Photo Credit: '18 for 18' Initiative
'18 for 18' Initiative

The event Lord Rabbi Jonathan Sacks predicted would make history has not only made history, it has exceeded even the most ambitious expectations of the organizers, writes the Rabbi of the City of Sydney, Australia, Rabbi Danny Yaffe. The “18 for 18” initiative, aiming to bring together 18,000 Jews from across Australia and New Zealand for 18 minutes of Jewish unity and pride on Lag B’omer, surpassed the anticipated number of Jewish viewers from across the Tasman and has been hailed by its organizers as “simply astonishing.”

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According to data analytics gathered from viewership on the multiple platforms through which the event was broadcast, more than 40,000 Jewish people of all ages gathered online for a kaleidoscope of Jewish music, teachings and inspiration. Viewers watched the live stream via multiple platforms including Facebook, YouTube and the official website.

“This is a truly amazing display of unity, I’m so proud to be Jewish” said one of the online participants, a message that resonated palpably among the thousands of comments that flooded the live feed. “The coronavirus can separate us but nothing can stop us celebrating Jewish life together” said another.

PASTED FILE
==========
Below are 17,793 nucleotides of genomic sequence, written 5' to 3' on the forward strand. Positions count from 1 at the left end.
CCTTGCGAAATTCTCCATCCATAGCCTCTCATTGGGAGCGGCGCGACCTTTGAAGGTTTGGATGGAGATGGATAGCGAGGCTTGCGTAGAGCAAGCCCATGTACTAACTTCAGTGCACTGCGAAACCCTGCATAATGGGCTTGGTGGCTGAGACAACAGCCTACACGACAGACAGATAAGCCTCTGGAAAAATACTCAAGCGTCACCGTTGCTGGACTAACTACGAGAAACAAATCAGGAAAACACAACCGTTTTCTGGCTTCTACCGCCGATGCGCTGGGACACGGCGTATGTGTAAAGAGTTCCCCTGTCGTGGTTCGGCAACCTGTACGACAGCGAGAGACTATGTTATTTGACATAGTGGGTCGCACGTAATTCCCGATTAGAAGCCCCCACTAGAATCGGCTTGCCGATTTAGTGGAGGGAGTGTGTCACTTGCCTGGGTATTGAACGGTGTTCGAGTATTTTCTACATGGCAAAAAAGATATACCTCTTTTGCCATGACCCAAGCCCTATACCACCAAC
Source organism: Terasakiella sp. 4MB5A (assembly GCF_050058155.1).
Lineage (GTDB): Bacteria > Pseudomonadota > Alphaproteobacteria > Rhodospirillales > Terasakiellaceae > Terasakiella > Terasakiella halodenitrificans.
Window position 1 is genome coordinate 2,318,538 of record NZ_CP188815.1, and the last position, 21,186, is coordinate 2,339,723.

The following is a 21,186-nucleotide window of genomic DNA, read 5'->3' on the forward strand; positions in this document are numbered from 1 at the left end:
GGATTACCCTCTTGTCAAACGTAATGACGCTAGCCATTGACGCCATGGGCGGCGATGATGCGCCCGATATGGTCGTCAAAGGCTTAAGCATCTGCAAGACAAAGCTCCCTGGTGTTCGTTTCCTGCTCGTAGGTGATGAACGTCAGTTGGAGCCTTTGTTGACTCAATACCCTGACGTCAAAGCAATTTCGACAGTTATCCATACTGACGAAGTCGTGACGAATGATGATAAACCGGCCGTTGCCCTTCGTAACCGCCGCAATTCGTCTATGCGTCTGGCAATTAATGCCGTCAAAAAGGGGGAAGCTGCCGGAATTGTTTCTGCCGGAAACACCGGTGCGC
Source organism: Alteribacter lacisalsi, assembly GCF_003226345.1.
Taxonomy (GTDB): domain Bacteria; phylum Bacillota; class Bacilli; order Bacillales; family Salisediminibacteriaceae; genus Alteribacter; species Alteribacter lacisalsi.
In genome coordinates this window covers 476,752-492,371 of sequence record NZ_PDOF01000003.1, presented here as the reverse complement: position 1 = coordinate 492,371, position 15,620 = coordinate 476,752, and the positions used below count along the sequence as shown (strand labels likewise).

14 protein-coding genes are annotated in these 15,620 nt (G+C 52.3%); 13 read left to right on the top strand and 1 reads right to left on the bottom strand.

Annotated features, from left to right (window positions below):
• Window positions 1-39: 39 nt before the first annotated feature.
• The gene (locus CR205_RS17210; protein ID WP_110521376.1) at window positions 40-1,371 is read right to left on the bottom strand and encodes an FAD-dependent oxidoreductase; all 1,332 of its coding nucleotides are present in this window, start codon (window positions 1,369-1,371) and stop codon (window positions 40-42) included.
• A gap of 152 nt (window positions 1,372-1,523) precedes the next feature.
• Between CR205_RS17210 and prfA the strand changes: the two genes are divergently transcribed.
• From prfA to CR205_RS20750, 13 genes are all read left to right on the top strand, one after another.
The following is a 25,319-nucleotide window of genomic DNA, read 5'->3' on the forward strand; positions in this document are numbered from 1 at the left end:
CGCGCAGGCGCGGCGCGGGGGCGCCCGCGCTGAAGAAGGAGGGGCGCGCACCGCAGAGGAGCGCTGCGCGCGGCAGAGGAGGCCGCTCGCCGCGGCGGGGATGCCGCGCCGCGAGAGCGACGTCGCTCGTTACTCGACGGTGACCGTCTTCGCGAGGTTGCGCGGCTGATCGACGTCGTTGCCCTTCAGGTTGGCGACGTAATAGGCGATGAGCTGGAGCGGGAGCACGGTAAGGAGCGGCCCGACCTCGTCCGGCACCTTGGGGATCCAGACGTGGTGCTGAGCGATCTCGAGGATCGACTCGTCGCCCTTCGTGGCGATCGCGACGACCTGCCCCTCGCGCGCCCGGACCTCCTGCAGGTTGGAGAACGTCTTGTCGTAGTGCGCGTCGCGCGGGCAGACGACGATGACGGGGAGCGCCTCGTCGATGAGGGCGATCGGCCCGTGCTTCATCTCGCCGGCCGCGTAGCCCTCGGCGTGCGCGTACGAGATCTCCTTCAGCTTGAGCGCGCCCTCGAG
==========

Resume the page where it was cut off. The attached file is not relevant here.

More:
The event reached far beyond the Jewish communities of Australia and New Zealand with participants logging in from many countries around the world.

But the event did not end after the 18 minute production was broadcast, or even at the conclusion of the after party which featured singers and magicians to entertain the thousands of children in the audience. An immediate followup initiative has been launched urging the Jewish communities of Australia and New Zealand to collectively commit to 18,000 acts of kindness.

“We cannot allow the inspiration to dissipate without translating it into making this world a better place,” said a spokesperson for the organizing committee. “We must allow the spiritual high we’ve all felt over the past 24 hours to inspire our acts of altruism and to strengthen our Jewish traditions.”

The event was made possible with the generous support of three major sponsors including Do Good Labs, Tommy and Issy Jacob, and the family of Nechama bat Bracha, together with a volunteer steering committee of over one hundred people and participation of over two hundred Jewish organizations.

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